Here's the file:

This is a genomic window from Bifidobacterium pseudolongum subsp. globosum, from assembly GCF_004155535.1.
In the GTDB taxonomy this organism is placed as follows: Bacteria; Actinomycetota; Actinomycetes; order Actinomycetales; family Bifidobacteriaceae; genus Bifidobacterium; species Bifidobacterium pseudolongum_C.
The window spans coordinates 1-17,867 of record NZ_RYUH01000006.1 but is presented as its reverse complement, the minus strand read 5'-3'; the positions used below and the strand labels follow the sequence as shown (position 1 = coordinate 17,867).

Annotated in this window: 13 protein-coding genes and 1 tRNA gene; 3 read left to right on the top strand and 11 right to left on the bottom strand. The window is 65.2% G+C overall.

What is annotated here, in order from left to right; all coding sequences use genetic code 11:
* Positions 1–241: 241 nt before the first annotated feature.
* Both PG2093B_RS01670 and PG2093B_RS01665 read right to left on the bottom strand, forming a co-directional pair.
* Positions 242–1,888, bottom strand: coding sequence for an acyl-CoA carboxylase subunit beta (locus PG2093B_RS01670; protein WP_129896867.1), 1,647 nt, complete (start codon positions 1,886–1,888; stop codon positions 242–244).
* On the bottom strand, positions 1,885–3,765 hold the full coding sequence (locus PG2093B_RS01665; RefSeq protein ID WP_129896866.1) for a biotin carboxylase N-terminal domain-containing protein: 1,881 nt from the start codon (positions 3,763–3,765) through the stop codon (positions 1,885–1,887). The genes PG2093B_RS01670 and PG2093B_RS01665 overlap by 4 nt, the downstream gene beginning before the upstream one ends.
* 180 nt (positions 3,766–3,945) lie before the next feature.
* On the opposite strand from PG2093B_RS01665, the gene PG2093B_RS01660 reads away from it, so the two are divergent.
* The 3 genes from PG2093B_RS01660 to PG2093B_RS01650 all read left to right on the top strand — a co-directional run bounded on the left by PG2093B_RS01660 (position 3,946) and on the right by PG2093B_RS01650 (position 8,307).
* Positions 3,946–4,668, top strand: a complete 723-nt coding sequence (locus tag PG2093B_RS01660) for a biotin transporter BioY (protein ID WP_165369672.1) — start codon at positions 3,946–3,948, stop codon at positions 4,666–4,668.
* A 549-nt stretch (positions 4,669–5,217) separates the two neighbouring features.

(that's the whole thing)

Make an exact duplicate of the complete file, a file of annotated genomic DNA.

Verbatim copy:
This is a genomic window from Bifidobacterium pseudolongum subsp. globosum, from assembly GCF_004155535.1.
In the GTDB taxonomy this organism is placed as follows: Bacteria; Actinomycetota; Actinomycetes; order Actinomycetales; family Bifidobacteriaceae; genus Bifidobacterium; species Bifidobacterium pseudolongum_C.
The window spans coordinates 1-17,867 of record NZ_RYUH01000006.1 but is presented as its reverse complement, the minus strand read 5'-3'; the positions used below and the strand labels follow the sequence as shown (position 1 = coordinate 17,867).

Annotated in this window: 13 protein-coding genes and 1 tRNA gene; 3 read left to right on the top strand and 11 right to left on the bottom strand. The window is 65.2% G+C overall.

What is annotated here, in order from left to right; all coding sequences use genetic code 11:
* Positions 1–241: 241 nt before the first annotated feature.
* Both PG2093B_RS01670 and PG2093B_RS01665 read right to left on the bottom strand, forming a co-directional pair.
* Positions 242–1,888, bottom strand: coding sequence for an acyl-CoA carboxylase subunit beta (locus PG2093B_RS01670; protein WP_129896867.1), 1,647 nt, complete (start codon positions 1,886–1,888; stop codon positions 242–244).
* On the bottom strand, positions 1,885–3,765 hold the full coding sequence (locus PG2093B_RS01665; RefSeq protein ID WP_129896866.1) for a biotin carboxylase N-terminal domain-containing protein: 1,881 nt from the start codon (positions 3,763–3,765) through the stop codon (positions 1,885–1,887). The genes PG2093B_RS01670 and PG2093B_RS01665 overlap by 4 nt, the downstream gene beginning before the upstream one ends.
* 180 nt (positions 3,766–3,945) lie before the next feature.
* On the opposite strand from PG2093B_RS01665, the gene PG2093B_RS01660 reads away from it, so the two are divergent.
* The 3 genes from PG2093B_RS01660 to PG2093B_RS01650 all read left to right on the top strand — a co-directional run bounded on the left by PG2093B_RS01660 (position 3,946) and on the right by PG2093B_RS01650 (position 8,307).
* Positions 3,946–4,668, top strand: a complete 723-nt coding sequence (locus tag PG2093B_RS01660) for a biotin transporter BioY (protein ID WP_165369672.1) — start codon at positions 3,946–3,948, stop codon at positions 4,666–4,668.
* A 549-nt stretch (positions 4,669–5,217) separates the two neighbouring features.